Juneteenth: Staying the Course of Freedom and Flourishing for All
Today, Juneteenth is a federally recognized holiday, and many African Americans (and allies) commemorate Juneteenth through family gatherings, community cookouts and picnics, cultural and educational events, worship and prayer, and collective action.
The symbolic meaning of the delayed emancipation for Black Americans is pertinent to the Christian church and the fuller society today. Like the story of the widow’s mite (Mark 12:1-44, Luke 21:1-4, wherein Jesus praises a widow for giving her two cents aka mites at Temple, saying she has given more than the rich, as she has given her whole livelihood), we serve a God who bids us leave no one behind. Our call is to take the Good News of Christ’s salvation, liberation, and release for all people into the world. Yet, systemic racism in church and society continues to impact our ability to be faithful followers of Christ and the repairers of the breach.
As we still, in this moment, grapple with anti-Blackness and other forms of racism, Juneteenth reminds us that the quest for liberty, flourishing, and justice for all remains elusive. The events of the past few years painfully illustrate this point: from the murders of Black and Brown people, such as George Floyd and Breonna Taylor at the hands of police officers, to the dramatic rise in hate crimes aimed at Asian Americans and Pacific Islanders, and to attempts to repress Latinx immigrants. All demonstrate that systemic and individual racism still costs souls and lives.
As writer Jess McIntosh writes, “We are still in the process of ending slavery, and nowhere near ending its effects.”
Let Juneteenth be a time when people of Christian faith—especially white Christians—recommit to, evoke, stand on, and live out the promises of God to deliver all people everywhere from bondage and oppression. Just as God walked the Israelites to freedom and flourishing, God stands on the side of oppressed people in this moment. And God’s people are called to roll down justice (Amos 5:24) and to model and champion righteousness like an endless stream.
6 Ways White People Can Observe Juneteenth
Respectfully attend or volunteer at events. Ask your local sponsor of Juneteenth events and your Black friends, colleagues, and church friends how you can help. Volunteer for the clean-up/set-up crews. Help staff information booths, if appropriate. If you attend as a guest, be respectful. Do not wear African daishikis or kente cloth without first asking permission. While you may intend it as appreciation, others may view it as cultural appropriation.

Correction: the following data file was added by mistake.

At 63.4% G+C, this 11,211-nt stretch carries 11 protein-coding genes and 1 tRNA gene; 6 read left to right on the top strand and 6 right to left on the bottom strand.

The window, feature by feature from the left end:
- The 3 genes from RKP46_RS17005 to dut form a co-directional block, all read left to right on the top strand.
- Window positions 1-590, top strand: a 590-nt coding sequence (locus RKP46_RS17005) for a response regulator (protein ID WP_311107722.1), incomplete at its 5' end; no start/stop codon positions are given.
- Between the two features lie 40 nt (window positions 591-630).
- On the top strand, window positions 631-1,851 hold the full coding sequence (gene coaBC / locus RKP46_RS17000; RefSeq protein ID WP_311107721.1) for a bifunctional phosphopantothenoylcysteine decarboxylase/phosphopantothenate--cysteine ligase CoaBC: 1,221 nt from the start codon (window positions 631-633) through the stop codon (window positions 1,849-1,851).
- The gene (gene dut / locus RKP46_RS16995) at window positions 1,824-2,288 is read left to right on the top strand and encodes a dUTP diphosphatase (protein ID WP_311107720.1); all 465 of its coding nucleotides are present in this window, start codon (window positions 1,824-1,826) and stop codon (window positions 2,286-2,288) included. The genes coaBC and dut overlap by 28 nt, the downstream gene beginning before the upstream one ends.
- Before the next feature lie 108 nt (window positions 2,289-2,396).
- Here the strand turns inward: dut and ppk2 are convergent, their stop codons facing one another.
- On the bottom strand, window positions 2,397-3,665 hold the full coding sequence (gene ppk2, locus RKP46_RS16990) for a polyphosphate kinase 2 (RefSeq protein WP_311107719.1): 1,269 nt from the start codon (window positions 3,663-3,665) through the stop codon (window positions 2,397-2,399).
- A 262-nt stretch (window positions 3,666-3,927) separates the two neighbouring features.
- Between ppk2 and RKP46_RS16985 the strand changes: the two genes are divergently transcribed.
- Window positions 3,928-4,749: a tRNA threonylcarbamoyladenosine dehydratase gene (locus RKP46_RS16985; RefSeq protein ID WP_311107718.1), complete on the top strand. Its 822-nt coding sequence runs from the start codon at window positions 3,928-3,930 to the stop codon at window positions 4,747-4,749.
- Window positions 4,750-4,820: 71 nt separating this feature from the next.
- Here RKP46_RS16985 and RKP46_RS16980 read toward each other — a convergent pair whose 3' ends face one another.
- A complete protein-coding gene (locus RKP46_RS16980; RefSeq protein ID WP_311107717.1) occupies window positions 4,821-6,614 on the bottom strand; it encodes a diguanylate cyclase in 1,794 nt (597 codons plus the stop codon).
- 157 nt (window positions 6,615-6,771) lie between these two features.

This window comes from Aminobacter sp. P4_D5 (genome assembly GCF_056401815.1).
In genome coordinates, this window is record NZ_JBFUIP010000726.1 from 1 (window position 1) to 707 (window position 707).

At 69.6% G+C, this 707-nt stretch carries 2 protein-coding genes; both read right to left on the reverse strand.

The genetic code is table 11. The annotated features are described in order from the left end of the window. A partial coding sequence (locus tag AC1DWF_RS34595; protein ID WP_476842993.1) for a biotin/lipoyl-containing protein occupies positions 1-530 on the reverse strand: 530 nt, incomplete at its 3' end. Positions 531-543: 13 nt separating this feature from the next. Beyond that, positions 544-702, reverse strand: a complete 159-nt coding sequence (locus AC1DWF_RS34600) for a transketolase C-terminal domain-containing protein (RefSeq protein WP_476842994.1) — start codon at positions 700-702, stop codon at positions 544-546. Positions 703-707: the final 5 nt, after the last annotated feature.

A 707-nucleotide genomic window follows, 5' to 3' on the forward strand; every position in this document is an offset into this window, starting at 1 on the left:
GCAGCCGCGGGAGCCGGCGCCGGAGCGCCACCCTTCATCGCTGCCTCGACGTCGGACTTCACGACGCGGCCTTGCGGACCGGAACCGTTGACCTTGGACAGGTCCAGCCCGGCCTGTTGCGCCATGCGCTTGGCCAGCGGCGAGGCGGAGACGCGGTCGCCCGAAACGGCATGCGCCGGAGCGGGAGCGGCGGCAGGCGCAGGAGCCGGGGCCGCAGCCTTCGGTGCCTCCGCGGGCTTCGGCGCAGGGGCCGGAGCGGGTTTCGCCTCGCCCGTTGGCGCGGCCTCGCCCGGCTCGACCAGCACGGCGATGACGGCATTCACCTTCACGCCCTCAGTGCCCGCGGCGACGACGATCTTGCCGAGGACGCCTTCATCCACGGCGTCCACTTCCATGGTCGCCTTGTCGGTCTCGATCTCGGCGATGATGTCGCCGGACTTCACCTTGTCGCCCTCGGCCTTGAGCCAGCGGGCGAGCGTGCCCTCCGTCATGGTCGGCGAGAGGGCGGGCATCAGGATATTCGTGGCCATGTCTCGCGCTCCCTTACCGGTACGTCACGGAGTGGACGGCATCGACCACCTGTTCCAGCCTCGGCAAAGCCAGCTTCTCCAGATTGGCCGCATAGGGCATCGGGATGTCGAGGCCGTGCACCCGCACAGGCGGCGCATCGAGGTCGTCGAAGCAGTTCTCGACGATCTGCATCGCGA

Preach and teach about the current face of racism. Many white people have been socialized to see racism as a challenge of the distant past. However, full voting rights and equal education for African Americans were not granted until the 1950s and 1960s. In The United Methodist Church, some annual conferences had legalized racism until the 1970s. The U.S. Church is still largely segregated in worship and work. White Christians must grapple with their role in perpetrating racism and work to heed God’s call to “let justice roll down.” Use sermons, worship, and church media to educate and inspire your congregation.
Support Black churches, charities, and businesses. Make a regular tithe or donation to a local African American church, a United Methodist campus ministry at a historically Black college or university, or community ministry or scholarship-fund supporting Black, Indigenous, and People of Color. Make deliberate efforts to support Black-owned businesses and services.
Listen and read. Juneteenth offers an opportunity for white friends and family to learn more about the realities African-Americans face and the contributions they make to the church, community, and world. Listen to this podcast with Jasmine Bradshaw, which further explains Juneteenth history and ways your family can celebrate the holiday.
Confront the history in your community. Learn about the history of enslaved Black people in your local area and state. Explore the history of your church and its leaders and develop ways that your congregations can make tangible amends and reparations.
Church school and small groups: Discuss Juneteenth’s history and current implications for African Americans. Invite a local Black history teacher or museum curator to speak, or watch the Ava DuVernay’s Netflix documentary, 13th: From Slave to Criminal with one Amendment, which explores the U.S. journey from the enslavement of Black people to the school-to-prison pipeline. A study guide for the film from Influence Film Club is available.